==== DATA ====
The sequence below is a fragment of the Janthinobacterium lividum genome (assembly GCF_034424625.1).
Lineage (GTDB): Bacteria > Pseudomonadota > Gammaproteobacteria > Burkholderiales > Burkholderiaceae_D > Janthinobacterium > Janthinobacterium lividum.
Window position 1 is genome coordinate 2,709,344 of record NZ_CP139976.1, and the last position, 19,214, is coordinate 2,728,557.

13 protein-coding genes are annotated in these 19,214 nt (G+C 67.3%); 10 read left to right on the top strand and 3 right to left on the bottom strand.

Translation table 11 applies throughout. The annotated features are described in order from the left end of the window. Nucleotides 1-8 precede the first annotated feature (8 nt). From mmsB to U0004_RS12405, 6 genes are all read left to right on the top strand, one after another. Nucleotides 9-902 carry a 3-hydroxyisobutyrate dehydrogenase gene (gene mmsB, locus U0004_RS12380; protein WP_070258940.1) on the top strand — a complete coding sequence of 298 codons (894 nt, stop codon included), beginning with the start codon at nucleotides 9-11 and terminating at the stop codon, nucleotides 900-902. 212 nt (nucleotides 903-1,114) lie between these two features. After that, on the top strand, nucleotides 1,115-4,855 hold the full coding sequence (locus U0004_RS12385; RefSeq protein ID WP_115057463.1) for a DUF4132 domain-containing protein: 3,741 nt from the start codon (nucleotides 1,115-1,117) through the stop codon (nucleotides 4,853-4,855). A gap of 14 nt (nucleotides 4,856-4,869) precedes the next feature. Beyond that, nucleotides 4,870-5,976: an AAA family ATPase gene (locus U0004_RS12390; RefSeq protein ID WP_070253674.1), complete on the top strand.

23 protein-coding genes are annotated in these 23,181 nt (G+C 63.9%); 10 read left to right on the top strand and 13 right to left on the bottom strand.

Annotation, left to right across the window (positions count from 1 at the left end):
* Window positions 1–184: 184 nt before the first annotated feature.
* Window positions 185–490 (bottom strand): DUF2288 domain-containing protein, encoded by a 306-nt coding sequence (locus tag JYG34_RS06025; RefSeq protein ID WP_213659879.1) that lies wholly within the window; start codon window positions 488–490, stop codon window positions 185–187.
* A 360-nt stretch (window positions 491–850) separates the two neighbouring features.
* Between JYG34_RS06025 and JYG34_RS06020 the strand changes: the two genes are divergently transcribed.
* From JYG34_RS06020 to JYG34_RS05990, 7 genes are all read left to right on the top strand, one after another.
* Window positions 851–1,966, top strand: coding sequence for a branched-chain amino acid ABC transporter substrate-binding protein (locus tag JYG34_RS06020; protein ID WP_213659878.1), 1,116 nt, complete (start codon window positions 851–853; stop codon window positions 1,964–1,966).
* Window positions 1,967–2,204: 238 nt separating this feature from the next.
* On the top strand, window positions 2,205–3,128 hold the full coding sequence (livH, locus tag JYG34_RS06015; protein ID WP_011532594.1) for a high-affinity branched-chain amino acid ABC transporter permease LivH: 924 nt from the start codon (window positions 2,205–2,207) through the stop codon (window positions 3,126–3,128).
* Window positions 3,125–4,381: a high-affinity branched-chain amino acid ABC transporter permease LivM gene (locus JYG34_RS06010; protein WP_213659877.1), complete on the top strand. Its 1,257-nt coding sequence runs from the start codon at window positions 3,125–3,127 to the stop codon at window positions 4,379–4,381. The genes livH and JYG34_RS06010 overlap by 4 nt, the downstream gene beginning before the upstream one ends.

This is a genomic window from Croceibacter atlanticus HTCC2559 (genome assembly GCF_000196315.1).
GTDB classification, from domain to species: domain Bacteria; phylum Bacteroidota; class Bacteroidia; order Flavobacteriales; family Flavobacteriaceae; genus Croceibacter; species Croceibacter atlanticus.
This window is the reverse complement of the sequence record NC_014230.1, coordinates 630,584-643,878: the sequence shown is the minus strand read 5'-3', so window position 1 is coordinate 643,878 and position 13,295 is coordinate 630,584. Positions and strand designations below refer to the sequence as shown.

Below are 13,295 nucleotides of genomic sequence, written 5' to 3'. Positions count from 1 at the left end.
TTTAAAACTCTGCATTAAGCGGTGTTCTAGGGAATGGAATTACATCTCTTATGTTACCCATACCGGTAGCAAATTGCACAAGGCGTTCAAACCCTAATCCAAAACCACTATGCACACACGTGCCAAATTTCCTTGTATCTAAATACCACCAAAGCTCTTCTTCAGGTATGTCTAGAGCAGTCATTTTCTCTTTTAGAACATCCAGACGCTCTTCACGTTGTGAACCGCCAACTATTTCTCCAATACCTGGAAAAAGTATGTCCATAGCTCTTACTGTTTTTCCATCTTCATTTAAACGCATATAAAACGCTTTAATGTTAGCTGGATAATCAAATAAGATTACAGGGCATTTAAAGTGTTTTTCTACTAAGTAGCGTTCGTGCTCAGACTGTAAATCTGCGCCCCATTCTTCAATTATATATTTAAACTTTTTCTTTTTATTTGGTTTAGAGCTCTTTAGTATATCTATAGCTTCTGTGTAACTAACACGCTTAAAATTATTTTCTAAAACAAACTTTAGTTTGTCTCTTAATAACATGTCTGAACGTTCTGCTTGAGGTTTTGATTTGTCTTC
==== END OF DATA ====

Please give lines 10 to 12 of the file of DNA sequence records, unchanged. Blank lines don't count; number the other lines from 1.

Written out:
* A 360-nt stretch (window positions 491–850) separates the two neighbouring features.
* Between JYG34_RS06025 and JYG34_RS06020 the strand changes: the two genes are divergently transcribed.
* From JYG34_RS06020 to JYG34_RS05990, 7 genes are all read left to right on the top strand, one after another.